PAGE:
More Popcorn Please: Taylor Swift Doesn’t Really Understand Poetry — According to The New York Times

Taylor Swift criticisms
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Taylor Swift criticisms
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Photo Credit: Paolo Villanueva / CC by 2.0

Taylor Swift is back to her old stomping grounds (doomed romance) in her latest LP, but the lyricism becomes ‘unnecessarily verbose,’ revealing only a surface-level understanding of poetry — according to The New York Times.

Taylor Swift’s fans are well-fed when it comes to content; the 34-year-old is more famous than ever before in her nearly 20-year career, with a record-breaking tour and a near-constant release of music. Between her new albums and her re-released Taylor’s Versions, the streaming release of her Eras Tour concert film, she has been a veritable source of abundance for her countless adoring fans.

But in her latest era, lines have been drawn in the sand between those who found her latest LP, The Tortured Poets Department, to be far from her best work, and the rest of her sprawling fandom. To wit, The New York Times’ Lindsay Zoladz found that the expansive and largely “self-indulgent” album was “curiously insular,” and hints that perhaps Swift has become “too comfortable,” and maybe her partnership with her most consistent collaborator, Jack Antonoff, “risks growing stale.”

“Swift’s lyricism starts to feel unrestrained, imprecise, and unnecessarily verbose,” writes Zoladz. “Breathless lines overflow and lead their melodies down circuitous paths. […] Internal rhymes multiply like recitations of dictionary pages [in] one of several songs that lean too heavily on rote prison metaphors; narcotic imagery is another inspiration for some of Swift’s most trite and head-scratching writing.”

“Plenty of great artists are driven by feelings of being underestimated, and have had to find new targets for their ire once they become too successful to convincingly claim underdog status,” The NYT continues. “Beyonce, who has reached a similar moment in her career, has opted to look outward. On her recently released ‘Cowboy Carter,’ she takes aim at the racist traditionalists lingering in the music industry and the idea of genre as a means of confinement or limitation. Swift’s new projects remains fixed on her internal world.”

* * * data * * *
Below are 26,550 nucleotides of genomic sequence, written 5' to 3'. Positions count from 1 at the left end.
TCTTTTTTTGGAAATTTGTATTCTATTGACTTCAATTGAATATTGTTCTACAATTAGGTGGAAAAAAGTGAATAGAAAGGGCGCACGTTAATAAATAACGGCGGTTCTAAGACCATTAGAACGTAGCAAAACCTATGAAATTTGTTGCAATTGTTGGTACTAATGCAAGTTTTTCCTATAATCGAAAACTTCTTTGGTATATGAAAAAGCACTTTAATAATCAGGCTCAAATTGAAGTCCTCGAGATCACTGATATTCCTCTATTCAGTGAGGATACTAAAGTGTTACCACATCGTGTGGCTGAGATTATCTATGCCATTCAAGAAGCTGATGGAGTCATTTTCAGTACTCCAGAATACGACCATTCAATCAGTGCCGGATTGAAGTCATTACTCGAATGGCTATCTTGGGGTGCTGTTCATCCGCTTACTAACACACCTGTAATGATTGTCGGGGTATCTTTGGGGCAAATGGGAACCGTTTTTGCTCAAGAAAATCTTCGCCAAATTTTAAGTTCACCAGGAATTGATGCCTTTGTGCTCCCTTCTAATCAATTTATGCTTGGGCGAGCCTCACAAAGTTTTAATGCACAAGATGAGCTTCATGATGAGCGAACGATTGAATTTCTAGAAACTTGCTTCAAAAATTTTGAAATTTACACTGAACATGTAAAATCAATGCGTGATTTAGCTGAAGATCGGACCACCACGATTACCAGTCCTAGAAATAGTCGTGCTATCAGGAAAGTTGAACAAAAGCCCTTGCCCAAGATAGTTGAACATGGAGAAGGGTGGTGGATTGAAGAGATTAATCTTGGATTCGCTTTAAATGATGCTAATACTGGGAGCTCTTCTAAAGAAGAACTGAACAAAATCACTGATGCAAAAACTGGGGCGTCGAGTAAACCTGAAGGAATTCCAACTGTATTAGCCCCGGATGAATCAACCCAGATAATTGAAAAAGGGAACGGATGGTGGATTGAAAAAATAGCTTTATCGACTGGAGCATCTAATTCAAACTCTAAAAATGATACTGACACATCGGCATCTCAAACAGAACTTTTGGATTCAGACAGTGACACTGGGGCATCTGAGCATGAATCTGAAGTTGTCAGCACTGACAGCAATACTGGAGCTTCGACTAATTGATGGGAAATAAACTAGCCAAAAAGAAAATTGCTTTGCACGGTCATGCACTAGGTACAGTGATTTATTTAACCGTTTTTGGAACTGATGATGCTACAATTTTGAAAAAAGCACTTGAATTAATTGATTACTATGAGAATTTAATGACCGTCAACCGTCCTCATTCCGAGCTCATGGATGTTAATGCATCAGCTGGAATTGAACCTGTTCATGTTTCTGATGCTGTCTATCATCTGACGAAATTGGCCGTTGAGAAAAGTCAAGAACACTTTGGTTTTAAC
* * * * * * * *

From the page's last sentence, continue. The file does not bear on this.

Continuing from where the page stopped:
Whereas Swift’s previous album, Midnights, found her asking “deeper and more challenging questions about gender, power, and adult womanhood,” The Tortured Poets Department is a return to an “almost singular” focus on the “salvation of romantic love.”

“It is to the detriment of The Tortured Poets Department that a certain starry-eyed fascination with fairy tales has crept back into Swift’s lyricism,” says Zoladz. “I tried to keep a tally of how many songs yearningly reference wedding rings and ran out of fingers. By the end, this perspective makes the album feel a bit hermetic, lacking the depth and taut structure of her best work.”

But is a return to the idealized vision of romantic love that made her famous in the first place a bad thing? Many fans say it’s what she does best, and this album’s poetry themes and “dark academia” motifs just amplify her palpable love of language. Yet Zoladz says that doesn’t make her a poet.

“A fascination with the ways words lock together in rhyme certainly courses through Swift’s writing. But poetry is not a marketing strategy or even an aesthetic — it’s a whole way of looking at the world and its language, turning them both upside down in search of new meanings and possibilities. It is also an art form in which, quite often and counter to the governing principle of Swift’s current empire, less is more.”

“Sylvia Plath once called poetry ‘a tyrannical discipline,’ because the poet must ‘go so far and so fast in such a small space; you’ve got to burn away all the peripherals.’ Great poets know how to condense, or at least how to edit. The sharpest moments of The Tortured Poets Department would be even more piercing in the absence of excess.”

Perhaps Swift’s decision to pull away from Big Machine and its editors was a double-edged sword; surrounded by yes men, the stakes are lower. But an artist shouldn’t feel stifled in their creativity, and few Swifties would argue that the good afforded to her by Big Machine outweighed the bad at that point in her career. Still, for some listeners, an album themed around the academia of poetry would have benefitted from a second draft.